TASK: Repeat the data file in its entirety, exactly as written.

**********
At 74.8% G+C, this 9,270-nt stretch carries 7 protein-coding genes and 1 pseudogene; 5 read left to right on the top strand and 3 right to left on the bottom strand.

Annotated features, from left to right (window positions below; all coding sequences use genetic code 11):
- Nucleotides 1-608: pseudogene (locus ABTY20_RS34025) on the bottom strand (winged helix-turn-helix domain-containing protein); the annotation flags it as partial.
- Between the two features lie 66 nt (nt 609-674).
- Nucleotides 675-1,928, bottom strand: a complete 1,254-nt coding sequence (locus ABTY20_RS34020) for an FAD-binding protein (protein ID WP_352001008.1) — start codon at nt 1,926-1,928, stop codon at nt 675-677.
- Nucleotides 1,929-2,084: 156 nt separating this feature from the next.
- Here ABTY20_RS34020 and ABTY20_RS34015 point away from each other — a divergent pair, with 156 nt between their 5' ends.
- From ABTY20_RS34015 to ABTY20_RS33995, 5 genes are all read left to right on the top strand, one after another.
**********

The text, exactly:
At 74.8% G+C, this 9,270-nt stretch carries 7 protein-coding genes and 1 pseudogene; 5 read left to right on the top strand and 3 right to left on the bottom strand.

Annotated features, from left to right (window positions below; all coding sequences use genetic code 11):
- Nucleotides 1-608: pseudogene (locus ABTY20_RS34025) on the bottom strand (winged helix-turn-helix domain-containing protein); the annotation flags it as partial.
- Between the two features lie 66 nt (nt 609-674).
- Nucleotides 675-1,928, bottom strand: a complete 1,254-nt coding sequence (locus ABTY20_RS34020) for an FAD-binding protein (protein ID WP_352001008.1) — start codon at nt 1,926-1,928, stop codon at nt 675-677.
- Nucleotides 1,929-2,084: 156 nt separating this feature from the next.
- Here ABTY20_RS34020 and ABTY20_RS34015 point away from each other — a divergent pair, with 156 nt between their 5' ends.
- From ABTY20_RS34015 to ABTY20_RS33995, 5 genes are all read left to right on the top strand, one after another.